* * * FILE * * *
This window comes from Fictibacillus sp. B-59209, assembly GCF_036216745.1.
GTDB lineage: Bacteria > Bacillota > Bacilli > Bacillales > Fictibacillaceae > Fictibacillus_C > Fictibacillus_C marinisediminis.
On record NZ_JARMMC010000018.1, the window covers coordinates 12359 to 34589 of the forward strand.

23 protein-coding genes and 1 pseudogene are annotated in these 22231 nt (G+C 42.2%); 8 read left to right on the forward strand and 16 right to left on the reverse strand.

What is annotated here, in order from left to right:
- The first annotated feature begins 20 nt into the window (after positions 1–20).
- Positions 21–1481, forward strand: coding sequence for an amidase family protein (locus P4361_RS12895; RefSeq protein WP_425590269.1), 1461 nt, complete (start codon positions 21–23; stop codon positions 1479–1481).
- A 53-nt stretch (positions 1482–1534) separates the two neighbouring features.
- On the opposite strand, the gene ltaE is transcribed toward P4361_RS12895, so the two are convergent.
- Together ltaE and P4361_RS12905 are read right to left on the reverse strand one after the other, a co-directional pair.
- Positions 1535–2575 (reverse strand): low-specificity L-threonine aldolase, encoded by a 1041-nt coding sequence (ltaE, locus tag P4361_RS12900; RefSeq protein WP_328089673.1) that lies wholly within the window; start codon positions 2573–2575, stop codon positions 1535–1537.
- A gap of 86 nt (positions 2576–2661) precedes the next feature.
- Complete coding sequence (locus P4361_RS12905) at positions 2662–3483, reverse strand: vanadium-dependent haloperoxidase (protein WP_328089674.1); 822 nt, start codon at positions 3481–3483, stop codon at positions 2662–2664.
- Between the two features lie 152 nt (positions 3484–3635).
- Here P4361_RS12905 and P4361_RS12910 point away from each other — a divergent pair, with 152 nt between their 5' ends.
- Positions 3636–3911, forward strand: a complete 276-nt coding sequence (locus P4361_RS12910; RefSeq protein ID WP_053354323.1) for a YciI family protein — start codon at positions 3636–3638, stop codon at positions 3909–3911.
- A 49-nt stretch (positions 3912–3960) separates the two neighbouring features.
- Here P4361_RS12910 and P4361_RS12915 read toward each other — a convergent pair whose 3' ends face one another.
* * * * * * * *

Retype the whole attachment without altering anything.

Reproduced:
This window comes from Fictibacillus sp. B-59209, assembly GCF_036216745.1.
GTDB lineage: Bacteria > Bacillota > Bacilli > Bacillales > Fictibacillaceae > Fictibacillus_C > Fictibacillus_C marinisediminis.
On record NZ_JARMMC010000018.1, the window covers coordinates 12359 to 34589 of the forward strand.

23 protein-coding genes and 1 pseudogene are annotated in these 22231 nt (G+C 42.2%); 8 read left to right on the forward strand and 16 right to left on the reverse strand.

What is annotated here, in order from left to right:
- The first annotated feature begins 20 nt into the window (after positions 1–20).
- Positions 21–1481, forward strand: coding sequence for an amidase family protein (locus P4361_RS12895; RefSeq protein WP_425590269.1), 1461 nt, complete (start codon positions 21–23; stop codon positions 1479–1481).
- A 53-nt stretch (positions 1482–1534) separates the two neighbouring features.
- On the opposite strand, the gene ltaE is transcribed toward P4361_RS12895, so the two are convergent.
- Together ltaE and P4361_RS12905 are read right to left on the reverse strand one after the other, a co-directional pair.
- Positions 1535–2575 (reverse strand): low-specificity L-threonine aldolase, encoded by a 1041-nt coding sequence (ltaE, locus tag P4361_RS12900; RefSeq protein WP_328089673.1) that lies wholly within the window; start codon positions 2573–2575, stop codon positions 1535–1537.
- A gap of 86 nt (positions 2576–2661) precedes the next feature.
- Complete coding sequence (locus P4361_RS12905) at positions 2662–3483, reverse strand: vanadium-dependent haloperoxidase (protein WP_328089674.1); 822 nt, start codon at positions 3481–3483, stop codon at positions 2662–2664.
- Between the two features lie 152 nt (positions 3484–3635).
- Here P4361_RS12905 and P4361_RS12910 point away from each other — a divergent pair, with 152 nt between their 5' ends.
- Positions 3636–3911, forward strand: a complete 276-nt coding sequence (locus P4361_RS12910; RefSeq protein ID WP_053354323.1) for a YciI family protein — start codon at positions 3636–3638, stop codon at positions 3909–3911.
- A 49-nt stretch (positions 3912–3960) separates the two neighbouring features.
- Here P4361_RS12910 and P4361_RS12915 read toward each other — a convergent pair whose 3' ends face one another.